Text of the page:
Presidential elections in Africa have gone through many cycles since the 1950s when Ghana became the first country […]
This week, 49 opposition lawmakers in India, who had been insisting on a discussion about the parliament security breach on December 13, were suspended from the legislative session. This government action followed the suspension of 78 opposition members the day before, totalling 141 lawmakers (95 from the lower house and 46 from the upper chamber) suspended since December 14 in the crucial Winter Session.
The opposition criticized the government’s move as a “mockery of democracy,” expressing concern that important legislation would be passed without proper debate, undermining the principles of parliamentary democracy.
The opposition had been pushing for a debate on the security breach on December 13, when two individuals entered the lower house chamber from the visitors’ gallery, releasing gas canisters. Their access was facilitated by a legislator from the ruling Bharatiya Janata Party (BJP).
Critics argue that the government is executing a “complete purge” to expedite the passage of contentious bills without substantial debate. They also highlight the perceived leniency toward the BJP MP who facilitated the entry of the intruders on December 13.
Prime Minister Narendra Modi pledged to investigate the incident but criticized the opposition for demanding a debate. The opposition lawmakers were suspended for disrupting proceedings after demanding a discussion and a statement regarding the recent security breach.
Police have filed charges against five individuals in connection with the breach, sparking a political dispute. The opposition accuses the government of failing to provide adequate security on the 22nd anniversary of a deadly attack on the parliament.
The speaker of the lower house, Om Birla, asserted that security is his responsibility and is conducting a review. He attributed the lawmakers’ suspension to their violation of the House rules. The federal home ministry is also conducting its own investigation into the breach.
Political analysts have raised concerns about the suspensions, asserting that members of Parliament have the right to seek answers and hold the government accountable. They argued that the government’s justification for the suspension, citing disruption and unruly behaviour, is an attempt to hinder parliamentary functioning.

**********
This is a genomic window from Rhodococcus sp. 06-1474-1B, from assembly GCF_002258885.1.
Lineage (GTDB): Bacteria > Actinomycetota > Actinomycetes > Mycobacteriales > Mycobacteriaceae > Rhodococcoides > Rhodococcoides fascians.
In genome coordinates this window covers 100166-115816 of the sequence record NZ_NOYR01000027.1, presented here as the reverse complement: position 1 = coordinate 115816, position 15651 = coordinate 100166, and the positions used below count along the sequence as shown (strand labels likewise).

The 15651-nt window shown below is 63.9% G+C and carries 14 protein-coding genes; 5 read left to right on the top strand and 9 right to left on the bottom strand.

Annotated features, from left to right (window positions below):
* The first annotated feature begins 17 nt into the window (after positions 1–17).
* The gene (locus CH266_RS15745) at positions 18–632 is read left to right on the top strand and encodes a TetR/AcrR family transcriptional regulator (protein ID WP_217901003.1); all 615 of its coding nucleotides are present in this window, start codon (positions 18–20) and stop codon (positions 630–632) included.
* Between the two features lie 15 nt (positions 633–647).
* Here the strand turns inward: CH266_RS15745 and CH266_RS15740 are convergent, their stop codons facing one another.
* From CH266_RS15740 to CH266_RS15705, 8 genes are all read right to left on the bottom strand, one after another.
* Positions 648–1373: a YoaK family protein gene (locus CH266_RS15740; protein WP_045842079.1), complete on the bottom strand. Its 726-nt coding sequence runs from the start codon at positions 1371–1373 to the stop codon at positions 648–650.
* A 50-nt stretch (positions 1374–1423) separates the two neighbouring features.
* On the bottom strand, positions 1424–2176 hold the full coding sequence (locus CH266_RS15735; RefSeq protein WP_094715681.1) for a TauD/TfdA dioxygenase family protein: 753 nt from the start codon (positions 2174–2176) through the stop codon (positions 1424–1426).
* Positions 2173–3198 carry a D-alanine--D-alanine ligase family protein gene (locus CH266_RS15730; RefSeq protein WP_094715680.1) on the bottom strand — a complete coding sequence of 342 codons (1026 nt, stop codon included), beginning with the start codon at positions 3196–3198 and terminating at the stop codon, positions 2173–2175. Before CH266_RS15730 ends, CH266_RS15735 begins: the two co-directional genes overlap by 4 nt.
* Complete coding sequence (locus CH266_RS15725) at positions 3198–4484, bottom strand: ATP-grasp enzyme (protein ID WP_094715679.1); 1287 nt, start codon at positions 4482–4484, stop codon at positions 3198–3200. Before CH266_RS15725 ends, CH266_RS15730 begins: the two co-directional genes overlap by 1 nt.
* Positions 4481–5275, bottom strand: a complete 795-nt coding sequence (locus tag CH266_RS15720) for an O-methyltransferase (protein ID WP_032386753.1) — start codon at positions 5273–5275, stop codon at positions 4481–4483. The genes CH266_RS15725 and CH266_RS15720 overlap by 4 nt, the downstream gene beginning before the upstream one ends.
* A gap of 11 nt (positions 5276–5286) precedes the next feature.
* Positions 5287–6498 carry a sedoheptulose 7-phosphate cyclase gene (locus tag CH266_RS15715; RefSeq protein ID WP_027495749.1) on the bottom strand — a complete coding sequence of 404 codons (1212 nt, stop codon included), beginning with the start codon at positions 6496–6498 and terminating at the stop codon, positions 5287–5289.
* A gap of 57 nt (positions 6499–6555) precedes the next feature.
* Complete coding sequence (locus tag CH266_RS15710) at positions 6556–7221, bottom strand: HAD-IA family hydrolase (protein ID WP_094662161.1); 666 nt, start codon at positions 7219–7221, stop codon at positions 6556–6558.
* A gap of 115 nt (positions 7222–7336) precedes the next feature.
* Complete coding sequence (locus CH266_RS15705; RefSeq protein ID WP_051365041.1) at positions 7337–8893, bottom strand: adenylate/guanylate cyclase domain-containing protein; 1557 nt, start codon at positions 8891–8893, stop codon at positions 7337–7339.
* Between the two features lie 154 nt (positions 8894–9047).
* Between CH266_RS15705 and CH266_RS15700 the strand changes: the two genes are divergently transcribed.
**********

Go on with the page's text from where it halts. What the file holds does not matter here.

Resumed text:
The government’s intention to introduce controversial bills in the absence of two-thirds of the opposition members has sparked further criticism. Analysts highlighted the Prime Minister’s reluctance to engage with the opposition as undermining democratic principles, underlining the importance of dialogue between the majority and minority.
Many analysts view the mass suspensions as unprecedented, aligned with Prime Minister Modi’s authoritarian style. Critics allege that the government has exploited investigative agencies and institutions to target opposition leaders, raising questions about selective investigations and political motivations.
The expulsion of opposition legislator Mahua Moitra, known for her pointed questions, and the cancellation of Rahul Gandhi’s parliamentary membership on defamation charges were cited as examples of politically motivated actions. Moitra has approached the country’s top court against her removal.
The governing party has defended its actions, accusing the opposition of corruption and power hunger. The parliamentary processes can proceed with the governing party and its allies meeting the quorum requirement, but critics argue that leveraging numerical superiority to stifle opposing voices contradicts democratic principles.
In response to the government’s actions, the opposition labelled it as dictatorial and accused it of assaulting democracy. Silent demonstrations have been staged to protest what they perceive as the “murder of democracy” and a violation of Parliament’s dignity.
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